In 1919, while employed as the social services director for the Scottish Rite bodies in Kansas City, Missouri, Frank Sherman Land hired a teenager by the name of Louis Gordon Lower to perform odd jobs around the building. As the two became friends, Land found out that Lower’s father had died a short time before and that the young man missed having the guidance that a father would provide. Lower had other friends whose fathers were not in the home, whether from divorce, abandonment, or death, and that these young men would also like to have an adult male they could go to for guidance. Land suggested Lower invite some of his friends to the Scottish Rite building to discuss starting a club. Within a few days Lower brought eight of his friends to a meeting. The nine young men agreed that the idea of a club was a good one. Soon the “Order of DeMolay” was born. Within three years, chapters had been established in 39 of the then 48 states and the District of Columbia. It is now worldwide.

Where did the name DeMolay come from? The name came from Jacques DeMolay, the last Grand Master of the Knights Templars. The original nine members of DeMolay selected his name in honor of his high principles.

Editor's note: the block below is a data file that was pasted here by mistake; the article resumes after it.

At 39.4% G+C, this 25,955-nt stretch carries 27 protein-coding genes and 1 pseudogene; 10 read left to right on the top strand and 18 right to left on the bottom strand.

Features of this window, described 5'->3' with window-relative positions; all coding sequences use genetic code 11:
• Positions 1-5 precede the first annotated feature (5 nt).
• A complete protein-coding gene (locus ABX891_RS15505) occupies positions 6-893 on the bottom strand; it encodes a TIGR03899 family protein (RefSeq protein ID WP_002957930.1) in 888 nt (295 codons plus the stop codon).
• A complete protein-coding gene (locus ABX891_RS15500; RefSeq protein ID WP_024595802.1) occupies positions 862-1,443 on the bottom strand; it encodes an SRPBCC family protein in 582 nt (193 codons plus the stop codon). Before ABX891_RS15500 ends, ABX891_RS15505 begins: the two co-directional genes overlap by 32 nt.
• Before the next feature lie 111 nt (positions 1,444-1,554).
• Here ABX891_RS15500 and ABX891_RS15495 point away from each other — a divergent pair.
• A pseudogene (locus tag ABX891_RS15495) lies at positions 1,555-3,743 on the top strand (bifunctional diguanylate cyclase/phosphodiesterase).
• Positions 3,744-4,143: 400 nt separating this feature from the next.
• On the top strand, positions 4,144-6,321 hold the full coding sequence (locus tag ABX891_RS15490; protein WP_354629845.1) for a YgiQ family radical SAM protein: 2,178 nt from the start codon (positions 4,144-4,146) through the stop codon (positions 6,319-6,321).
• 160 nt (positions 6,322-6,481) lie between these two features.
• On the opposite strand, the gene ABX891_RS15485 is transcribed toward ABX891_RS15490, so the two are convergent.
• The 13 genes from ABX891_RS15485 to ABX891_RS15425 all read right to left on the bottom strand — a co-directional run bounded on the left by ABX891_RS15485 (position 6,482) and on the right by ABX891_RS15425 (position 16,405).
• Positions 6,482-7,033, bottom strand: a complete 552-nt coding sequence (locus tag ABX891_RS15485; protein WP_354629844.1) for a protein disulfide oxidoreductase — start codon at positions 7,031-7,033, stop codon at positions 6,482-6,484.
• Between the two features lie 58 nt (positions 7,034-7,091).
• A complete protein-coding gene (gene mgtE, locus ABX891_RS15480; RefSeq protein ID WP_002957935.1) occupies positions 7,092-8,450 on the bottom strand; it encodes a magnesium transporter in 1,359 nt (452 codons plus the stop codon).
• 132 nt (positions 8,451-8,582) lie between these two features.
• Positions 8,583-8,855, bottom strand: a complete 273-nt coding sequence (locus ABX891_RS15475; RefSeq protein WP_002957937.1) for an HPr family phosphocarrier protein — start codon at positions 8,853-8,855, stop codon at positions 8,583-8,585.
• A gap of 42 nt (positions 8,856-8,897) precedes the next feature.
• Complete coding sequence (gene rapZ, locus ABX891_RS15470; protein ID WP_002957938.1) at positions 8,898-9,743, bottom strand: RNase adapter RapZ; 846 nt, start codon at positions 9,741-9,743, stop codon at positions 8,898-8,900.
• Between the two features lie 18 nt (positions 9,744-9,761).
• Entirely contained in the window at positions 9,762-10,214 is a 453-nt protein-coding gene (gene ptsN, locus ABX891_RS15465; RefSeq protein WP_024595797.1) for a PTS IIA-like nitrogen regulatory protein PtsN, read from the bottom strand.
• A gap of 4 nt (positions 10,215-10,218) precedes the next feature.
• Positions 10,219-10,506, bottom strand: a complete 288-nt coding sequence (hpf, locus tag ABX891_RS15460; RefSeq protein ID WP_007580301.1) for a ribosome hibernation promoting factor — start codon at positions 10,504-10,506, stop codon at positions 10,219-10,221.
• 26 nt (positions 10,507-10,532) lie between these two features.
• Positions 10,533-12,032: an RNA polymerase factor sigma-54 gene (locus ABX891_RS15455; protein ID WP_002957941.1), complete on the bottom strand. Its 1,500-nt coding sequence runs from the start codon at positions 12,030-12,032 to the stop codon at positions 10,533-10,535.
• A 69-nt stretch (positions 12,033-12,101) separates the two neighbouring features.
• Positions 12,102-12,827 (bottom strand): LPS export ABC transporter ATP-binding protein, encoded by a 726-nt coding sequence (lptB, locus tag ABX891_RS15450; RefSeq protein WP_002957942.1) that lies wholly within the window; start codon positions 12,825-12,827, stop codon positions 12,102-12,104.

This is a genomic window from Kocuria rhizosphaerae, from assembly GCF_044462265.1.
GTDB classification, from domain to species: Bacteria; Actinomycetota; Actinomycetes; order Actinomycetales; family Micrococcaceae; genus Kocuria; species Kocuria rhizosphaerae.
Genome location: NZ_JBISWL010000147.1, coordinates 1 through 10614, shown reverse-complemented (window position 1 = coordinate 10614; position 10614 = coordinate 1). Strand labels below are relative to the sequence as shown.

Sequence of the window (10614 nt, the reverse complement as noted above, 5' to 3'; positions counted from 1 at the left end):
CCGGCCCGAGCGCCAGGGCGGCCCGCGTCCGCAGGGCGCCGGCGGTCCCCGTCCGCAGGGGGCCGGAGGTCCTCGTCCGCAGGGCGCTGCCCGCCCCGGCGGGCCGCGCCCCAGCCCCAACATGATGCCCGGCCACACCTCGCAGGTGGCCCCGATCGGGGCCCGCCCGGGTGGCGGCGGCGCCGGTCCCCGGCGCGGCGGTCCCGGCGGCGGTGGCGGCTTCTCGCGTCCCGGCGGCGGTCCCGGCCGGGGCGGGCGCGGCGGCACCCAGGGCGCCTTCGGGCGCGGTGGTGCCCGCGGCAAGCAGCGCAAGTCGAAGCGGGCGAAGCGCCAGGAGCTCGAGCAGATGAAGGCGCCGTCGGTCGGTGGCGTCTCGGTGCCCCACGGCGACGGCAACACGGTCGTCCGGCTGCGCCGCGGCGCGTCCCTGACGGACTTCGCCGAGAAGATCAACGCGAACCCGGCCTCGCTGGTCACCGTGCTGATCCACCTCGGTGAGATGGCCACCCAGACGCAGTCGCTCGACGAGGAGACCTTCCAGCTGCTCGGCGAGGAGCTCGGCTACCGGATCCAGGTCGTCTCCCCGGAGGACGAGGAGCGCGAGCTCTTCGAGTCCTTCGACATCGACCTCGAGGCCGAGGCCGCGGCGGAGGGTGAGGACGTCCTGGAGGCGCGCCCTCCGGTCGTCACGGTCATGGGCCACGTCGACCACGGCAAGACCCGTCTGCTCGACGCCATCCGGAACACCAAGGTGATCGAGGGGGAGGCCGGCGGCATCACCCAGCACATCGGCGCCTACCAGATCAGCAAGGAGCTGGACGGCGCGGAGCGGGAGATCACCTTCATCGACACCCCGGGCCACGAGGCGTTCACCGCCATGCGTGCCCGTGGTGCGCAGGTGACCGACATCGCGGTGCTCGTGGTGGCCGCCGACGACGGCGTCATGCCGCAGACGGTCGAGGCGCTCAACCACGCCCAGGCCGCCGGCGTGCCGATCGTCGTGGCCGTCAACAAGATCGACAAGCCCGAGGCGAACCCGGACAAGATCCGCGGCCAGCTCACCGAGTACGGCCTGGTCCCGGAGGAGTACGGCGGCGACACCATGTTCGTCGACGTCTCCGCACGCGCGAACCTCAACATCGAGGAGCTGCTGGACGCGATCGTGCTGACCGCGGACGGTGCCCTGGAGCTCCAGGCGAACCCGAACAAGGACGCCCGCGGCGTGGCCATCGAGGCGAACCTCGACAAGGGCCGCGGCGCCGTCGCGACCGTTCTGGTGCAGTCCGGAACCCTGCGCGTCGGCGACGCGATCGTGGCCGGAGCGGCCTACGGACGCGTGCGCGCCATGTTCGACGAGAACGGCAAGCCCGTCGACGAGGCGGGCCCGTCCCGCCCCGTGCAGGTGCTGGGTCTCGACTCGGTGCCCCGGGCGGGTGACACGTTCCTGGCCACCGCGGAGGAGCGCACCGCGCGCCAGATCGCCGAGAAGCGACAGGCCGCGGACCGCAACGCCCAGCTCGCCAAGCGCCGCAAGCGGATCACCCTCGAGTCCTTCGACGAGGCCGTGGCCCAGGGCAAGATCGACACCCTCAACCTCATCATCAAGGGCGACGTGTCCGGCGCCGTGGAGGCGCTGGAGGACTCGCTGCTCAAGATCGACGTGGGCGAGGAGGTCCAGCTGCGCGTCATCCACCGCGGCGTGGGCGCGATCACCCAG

Of any 100 young men who join DeMolay, five of those 100 will become Master Councilor of their DeMolay chapters. And at least one of them will later say that he valued that experience above his college degree. Eighty or more of the 100 will go on to complete some form of post-high school education.

Many of the 100 will find their vocation through other DeMolay involvement, such as Merit Bar work. DeMolay has produced a good number of men, who after serving as chaplain of their local chapters, went on to become ministers or pastors. Along those same lines, several of the 100 DeMolays will first be introduced to some form of organized religion by attending some church or temple through a chapter function.

Of any 100 young men who become a DeMolay, thirty will drop out in their first year. Perhaps this may be regarded as a failure. But in later life, most of these will remember that they have been in DeMolay and speak well of the program and the lessons it teaches.